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I’m David: Garth Ennis, Heroes, & Assumptions

I’m starting to get the feeling that Garth Ennis doesn’t like heroes very much. I don’t mean superheroes, either. His ambivalence toward the spandex set is well-established and can easily be taken as read at this point. But heroes? The men and women we’ve built up to be larger than life and forces for good, immaculately moral and righteous? I’m starting to notice that he’s pushing away from that concept in his work more and more often. He treats heroes like we would treat stereotypes or urban legends. He wants to debunk our idea of a hero, and it shows in his work.

I’m David, and I want to talk to you about a specific strain of anti-heroism in Garth Ennis’s work.The thought first occurred to me while I was reading Battlefields: The Green Fields Beyond, his collaboration with legendary artist Carlos Ezquerra. Sergeant Stiles, the focal point of the book, is a World War II veteran and tank commander in the Korean War. He’s made it through a lot, and you could easily call him a genuine hero. He certainly fits the type, having led more than a few crews to safety, fought like mad to save the lives of his men, and generally survived one of the worst meat grinders the planet’s ever seen.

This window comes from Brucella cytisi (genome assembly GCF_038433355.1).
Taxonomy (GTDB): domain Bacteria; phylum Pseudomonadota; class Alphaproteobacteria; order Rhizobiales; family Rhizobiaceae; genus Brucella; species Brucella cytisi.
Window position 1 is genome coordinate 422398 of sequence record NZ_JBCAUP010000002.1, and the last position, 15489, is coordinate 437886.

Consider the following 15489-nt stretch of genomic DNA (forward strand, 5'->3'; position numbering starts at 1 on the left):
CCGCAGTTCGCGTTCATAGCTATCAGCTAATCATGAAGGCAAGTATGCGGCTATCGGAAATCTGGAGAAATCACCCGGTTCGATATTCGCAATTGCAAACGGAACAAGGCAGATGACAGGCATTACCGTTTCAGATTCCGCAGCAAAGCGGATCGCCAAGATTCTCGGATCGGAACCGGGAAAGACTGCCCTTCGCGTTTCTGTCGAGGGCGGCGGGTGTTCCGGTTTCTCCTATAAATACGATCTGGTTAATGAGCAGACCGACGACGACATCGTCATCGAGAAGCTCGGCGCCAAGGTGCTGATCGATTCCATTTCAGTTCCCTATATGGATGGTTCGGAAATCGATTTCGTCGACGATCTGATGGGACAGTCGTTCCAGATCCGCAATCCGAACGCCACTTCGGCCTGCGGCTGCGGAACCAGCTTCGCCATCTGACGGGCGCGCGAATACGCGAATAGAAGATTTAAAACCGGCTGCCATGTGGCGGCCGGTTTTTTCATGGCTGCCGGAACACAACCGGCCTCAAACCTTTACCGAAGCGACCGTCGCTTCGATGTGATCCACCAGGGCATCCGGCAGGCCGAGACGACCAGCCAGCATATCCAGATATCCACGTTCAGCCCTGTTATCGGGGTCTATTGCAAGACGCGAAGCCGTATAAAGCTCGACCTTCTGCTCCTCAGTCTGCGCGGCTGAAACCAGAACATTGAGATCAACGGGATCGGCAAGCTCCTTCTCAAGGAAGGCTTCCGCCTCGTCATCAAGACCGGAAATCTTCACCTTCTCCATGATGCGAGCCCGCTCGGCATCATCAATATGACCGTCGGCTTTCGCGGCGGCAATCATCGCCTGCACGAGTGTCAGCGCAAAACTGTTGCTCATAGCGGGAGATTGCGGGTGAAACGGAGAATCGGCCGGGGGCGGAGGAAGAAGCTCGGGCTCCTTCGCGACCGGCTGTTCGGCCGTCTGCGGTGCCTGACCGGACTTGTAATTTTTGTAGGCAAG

The Green Fields Beyond is the third and final entry in the story of Stiles. At this point, he’s a quiet man, worn well down by life and war. He’s meek, honest, and he knows what he’s doing. A young man joins his command by the name of Frankie Robinson. In World War II, Stiles saved Robinson’s older brother from a burning tank. The elder Robinson lost a leg in the conflagration, but his younger brother picked up on one part of the story: Sergeant Stiles is a hero. Stiles saved his brother’s life. So why wouldn’t he leap at the chance to serve with the man?

We like heroes because they give us faith in reality. Life is hard, right? Having someone there that you can point to and go “He did it” or “I look up to her” is a good feeling. It’s a sign that life may be as random and stupid as we think it is, but that we can still make it through. Robinson joins up for dangerous duty, and he does it because he believes that Stiles can keep him alive.